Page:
Royal, Drury Lane, by the purchase of Mr. Lacy's share in the patent, in addition to his owa; yet the increased cxpeuses of an establishment calculated for all that was great and gay, rendered the increase of fortuno unequal to their support, and produced embarrassments, of which, however they may, some occasions, delight in the recital, we should not feel warranted in the insertion. In 1792, he lost his lady, who died of a lingering decline. Mr. Wilkes said of her, she was “the most modest, pleasing, and delicate lower” he had seen. Once more he lent his aid to the interests of Drory Lane Theatre, as well as the drama at large. In the latter end of the season of 1799, appeared the tragedy of Pizarro, translated from the German of Kotzebue ; but translated wiih such freedom and additional beauties that it might be said to be his own. It was most happily adapted to the times and to the genius of the British nation, with all the graces and combinations of dramatic interest; hence the applause it met with was unbounded. Notwithslanding the success of the establishment, for which Mr. Sheridan's talents were su ably exerted, its finances were in a state that required the frequent interference of the Lord Chancellor; the decisions of whom were, however, always to the honour of Mr. Sheridan. It was about this time that he purchased the pleasant silla of Polesden, near Leatherhead, in Surrey, formerly the residence of Admiral Geary: soon after which he was appointed receiver-general of tho Dutchy of Cornwall, to His Royal Highness the Prince of Wales. On the retirement of Mr. Pill, Mr. Sheridan acted as nsual in accordance with Mr Fox; and on the relurn of Mr. Pill, 10 ofâce, he did not fail of his wonted rigour against him.
On the death of that great statesman, Mr. Fox, after an absence from power of twenty-three years, was, by the unnanimous voice of the sovereign and the people, called into office, and Mr.Sheridan was invited to share the honours of his friend. He became a member of the privy council, and treasurer of the navy, and applied himself in the important duiies of his situation with great diligence. Bul an event soon look place that checked the apparent serenity of his progress, as well as that of his co-partners: this was the death of Mr. Fox, The pleasing prospects which honour, popularity, and power, might have given to the view of Mr. Sheridan, now soon faded before him. On the subject of thie Roman Catholic question a diference in the cabinet took place, which occasioned a sudden dissolultion of Parliament; in consequence of which Mr. Sheridan again was found in opposition, in which he coutinued. Wo decline stating the wretchedness of his laller end, as that is now known to all the world.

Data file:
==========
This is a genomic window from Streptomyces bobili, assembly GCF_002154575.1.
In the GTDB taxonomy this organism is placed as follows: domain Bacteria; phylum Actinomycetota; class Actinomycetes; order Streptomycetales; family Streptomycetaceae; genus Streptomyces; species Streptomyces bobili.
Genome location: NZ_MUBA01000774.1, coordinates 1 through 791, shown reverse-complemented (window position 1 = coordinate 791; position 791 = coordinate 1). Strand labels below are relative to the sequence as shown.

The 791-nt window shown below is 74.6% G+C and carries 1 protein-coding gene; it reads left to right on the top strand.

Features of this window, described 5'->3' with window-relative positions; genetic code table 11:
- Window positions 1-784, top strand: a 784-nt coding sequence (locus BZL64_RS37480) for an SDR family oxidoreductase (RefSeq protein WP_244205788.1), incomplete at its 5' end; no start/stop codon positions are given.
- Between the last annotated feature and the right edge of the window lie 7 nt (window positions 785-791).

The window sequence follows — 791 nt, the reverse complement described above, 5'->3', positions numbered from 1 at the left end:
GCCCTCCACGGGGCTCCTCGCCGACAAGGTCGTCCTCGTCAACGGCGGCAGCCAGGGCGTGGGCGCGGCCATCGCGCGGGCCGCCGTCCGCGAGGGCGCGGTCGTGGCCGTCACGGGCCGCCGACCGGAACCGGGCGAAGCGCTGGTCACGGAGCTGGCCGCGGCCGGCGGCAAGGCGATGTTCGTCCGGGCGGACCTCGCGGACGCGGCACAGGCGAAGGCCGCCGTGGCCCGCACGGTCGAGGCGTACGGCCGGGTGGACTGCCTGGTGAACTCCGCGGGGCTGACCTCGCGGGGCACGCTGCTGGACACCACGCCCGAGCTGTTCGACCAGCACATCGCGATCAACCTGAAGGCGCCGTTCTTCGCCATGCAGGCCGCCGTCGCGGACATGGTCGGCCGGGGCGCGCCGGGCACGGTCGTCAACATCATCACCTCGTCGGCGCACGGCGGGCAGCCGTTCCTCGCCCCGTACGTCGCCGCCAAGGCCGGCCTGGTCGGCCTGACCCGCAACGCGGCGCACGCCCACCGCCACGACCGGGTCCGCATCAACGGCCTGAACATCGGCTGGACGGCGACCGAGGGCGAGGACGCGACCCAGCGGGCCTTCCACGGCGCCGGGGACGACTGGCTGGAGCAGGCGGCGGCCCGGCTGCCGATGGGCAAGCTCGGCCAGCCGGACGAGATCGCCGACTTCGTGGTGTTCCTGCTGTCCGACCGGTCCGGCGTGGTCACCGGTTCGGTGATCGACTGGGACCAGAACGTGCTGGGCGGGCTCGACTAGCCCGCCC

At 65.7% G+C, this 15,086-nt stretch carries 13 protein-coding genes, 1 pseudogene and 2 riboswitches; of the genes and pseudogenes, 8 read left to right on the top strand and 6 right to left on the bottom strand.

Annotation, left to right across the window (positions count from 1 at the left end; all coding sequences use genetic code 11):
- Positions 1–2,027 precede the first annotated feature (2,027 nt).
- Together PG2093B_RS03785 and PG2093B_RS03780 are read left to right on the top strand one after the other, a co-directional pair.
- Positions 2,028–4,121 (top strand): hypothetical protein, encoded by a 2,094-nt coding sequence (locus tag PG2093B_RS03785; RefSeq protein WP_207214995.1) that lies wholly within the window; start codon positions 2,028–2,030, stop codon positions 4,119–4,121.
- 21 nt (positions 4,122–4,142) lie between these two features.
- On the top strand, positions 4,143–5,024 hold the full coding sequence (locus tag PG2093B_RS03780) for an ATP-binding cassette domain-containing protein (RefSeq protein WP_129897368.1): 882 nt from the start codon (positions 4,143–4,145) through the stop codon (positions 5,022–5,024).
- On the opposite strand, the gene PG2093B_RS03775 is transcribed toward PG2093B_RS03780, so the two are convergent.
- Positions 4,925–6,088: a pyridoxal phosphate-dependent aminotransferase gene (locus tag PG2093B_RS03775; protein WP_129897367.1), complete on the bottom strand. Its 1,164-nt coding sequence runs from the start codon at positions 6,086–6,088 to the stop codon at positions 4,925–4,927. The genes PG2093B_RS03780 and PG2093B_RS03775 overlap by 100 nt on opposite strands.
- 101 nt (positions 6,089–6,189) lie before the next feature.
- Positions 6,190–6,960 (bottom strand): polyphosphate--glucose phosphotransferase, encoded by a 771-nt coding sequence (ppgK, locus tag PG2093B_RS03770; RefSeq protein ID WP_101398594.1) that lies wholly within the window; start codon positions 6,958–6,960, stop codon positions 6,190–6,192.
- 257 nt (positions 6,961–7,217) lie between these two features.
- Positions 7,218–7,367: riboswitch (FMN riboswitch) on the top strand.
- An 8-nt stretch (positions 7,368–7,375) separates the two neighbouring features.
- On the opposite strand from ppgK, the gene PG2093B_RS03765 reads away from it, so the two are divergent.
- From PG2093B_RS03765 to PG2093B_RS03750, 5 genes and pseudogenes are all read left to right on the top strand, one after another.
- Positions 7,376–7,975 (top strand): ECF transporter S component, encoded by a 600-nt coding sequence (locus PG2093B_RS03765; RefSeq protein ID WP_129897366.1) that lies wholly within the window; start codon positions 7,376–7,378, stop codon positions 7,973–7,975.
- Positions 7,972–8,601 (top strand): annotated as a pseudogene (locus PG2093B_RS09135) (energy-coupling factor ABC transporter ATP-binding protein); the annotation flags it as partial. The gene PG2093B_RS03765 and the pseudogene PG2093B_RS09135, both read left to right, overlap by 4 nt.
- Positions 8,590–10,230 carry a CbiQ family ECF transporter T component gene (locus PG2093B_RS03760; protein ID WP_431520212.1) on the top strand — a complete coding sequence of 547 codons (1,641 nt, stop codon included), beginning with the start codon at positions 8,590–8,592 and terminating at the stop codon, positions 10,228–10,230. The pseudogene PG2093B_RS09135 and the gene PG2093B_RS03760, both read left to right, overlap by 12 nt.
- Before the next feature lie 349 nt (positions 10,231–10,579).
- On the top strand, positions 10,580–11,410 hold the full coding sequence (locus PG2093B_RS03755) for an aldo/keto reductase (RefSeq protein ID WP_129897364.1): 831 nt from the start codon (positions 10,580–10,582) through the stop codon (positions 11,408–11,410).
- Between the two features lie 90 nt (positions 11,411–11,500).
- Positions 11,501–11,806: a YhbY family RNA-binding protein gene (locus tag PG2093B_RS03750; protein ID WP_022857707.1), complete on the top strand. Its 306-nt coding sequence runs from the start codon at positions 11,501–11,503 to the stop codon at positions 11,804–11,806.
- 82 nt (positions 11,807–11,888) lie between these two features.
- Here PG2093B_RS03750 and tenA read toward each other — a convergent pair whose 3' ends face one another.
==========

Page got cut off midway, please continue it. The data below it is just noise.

Comedy by Richard Brinsley Sheridan. Acted at Covent-Garden, 1775. This was the first dramatic piece of au author, who has since reached ine highest point of excellence in the least easy and most hazardous species of writing, The present play is formed on a plot unborrowed from any former drama, and contains wil, humour, character, incident, and the principle requisites io conftitute a perfert comedy. It, notwithstanding, met with very harslı treatment the first night, and was with diflcully allowed a second representation. It has, however, of late years been alway. received with great applanse.
DRAMATIS PERSONAE. SIR ANTHONY ABSOLUTE. SIR LUCIUS O' COACHMAN.
LUCY. CAPTAIN ABSOLUTE.
MRS. MALAPROP. Maid, Boy, SerFAULKLAND.
vants, etc. ACRES.
Fag. No. — Well, honest Thomas, I must Scene I. – A Street in Bath. Coachman puzzle you no farther:-briefly then-Captain crosses the stage.
Absolute and Ensign Beverley are one and the
same person: Enter Fag, looking after him. Coach. The devil they are! Fag. WHAT! Thomas! Sure is be? - Fag. So it is indeed, Thomas; and the enWhat! Thomas! Thomas!
sign half of my master being on guard at Coach. Hey!-Odd's life! Mr. Fag!-give us present the captain has nothing to do with me. your hand, my old sellow-servant.
Coach. So, so!-what, this is some freak, 1 Fag. Excuse my glove, Thomas:—I'm de- warrant! - Do tell us, Mr. Fag, the meaning vilish glad to see you, my lad: why, my prince lo'l-you know I ba' trusted you. of charioluers, you look as heariy!—but who Fag. You'll be secret, Thomas ? the deuce thought of seeing you in Bath? Coach. As a coach-horse.
Coach. Sure, master, Madam Julia, Harry, Fag. Why then the cause of all this ism Mrs. Kate, and the postillion, be all come. Love,-Love, Thomas, who (as you may get Fag. lodeed!
read' to you) has been a masquerader cver Coach. Ay! master thought another sit of since the days of Jupiter. the gout was coming to make him a visit;- Coach. Ay, ay!-1 guess'd there was a lady so he'd a mind to gi't the slip, and whip! we in the case :--but pray, why does your master were all off at an hour's warning.
pass only for ensign- !--now if he had shamın'd Fag. Ay, ay! hasty in every thing, or it general indeedwould not be Sir Anthony Absolute !
Fag. Ah! Thomas, there lies the mystery Coach. But tell us, Mr. Fag, how does o'the matter. Mark'ee, Thomas, my master is young master? Odd! Sir Anthony will stare in love with a lady of a very singular taste: to see the captain bere!
a lady who likes him belter as a half-pay Fag. I do not serve Captain Absolute now.- ensign than if she knew he was son and heir Coach. Why sure!
to Sir Anthony Absolute, a baronet of three Fag. At present I am employed by Ensign thousand a year. Beverley.
Coach. That is an odd taste indeed! but Coach. I doubt, Mr. Fag, you ha'n't changed has she got the stuff, Mr. Fag? is she rich, hey? for the belier.
Fag. Rich! why, I believe sbe owns half Fag. I have not changed, Thomas. the stocks! Zounds! Thomas, she could
tbe Coach. No! why didn't you say you bad national debt as easily as I could my washerleft young master?
woman! - She has a lap-dog that eats out of
gold, --she feeds her parrot with small pearls,-SCENE II. - A Dressing-room in Mrs. MAand all her thread-papers are made of bank
LAPROP's Lodgings., noes!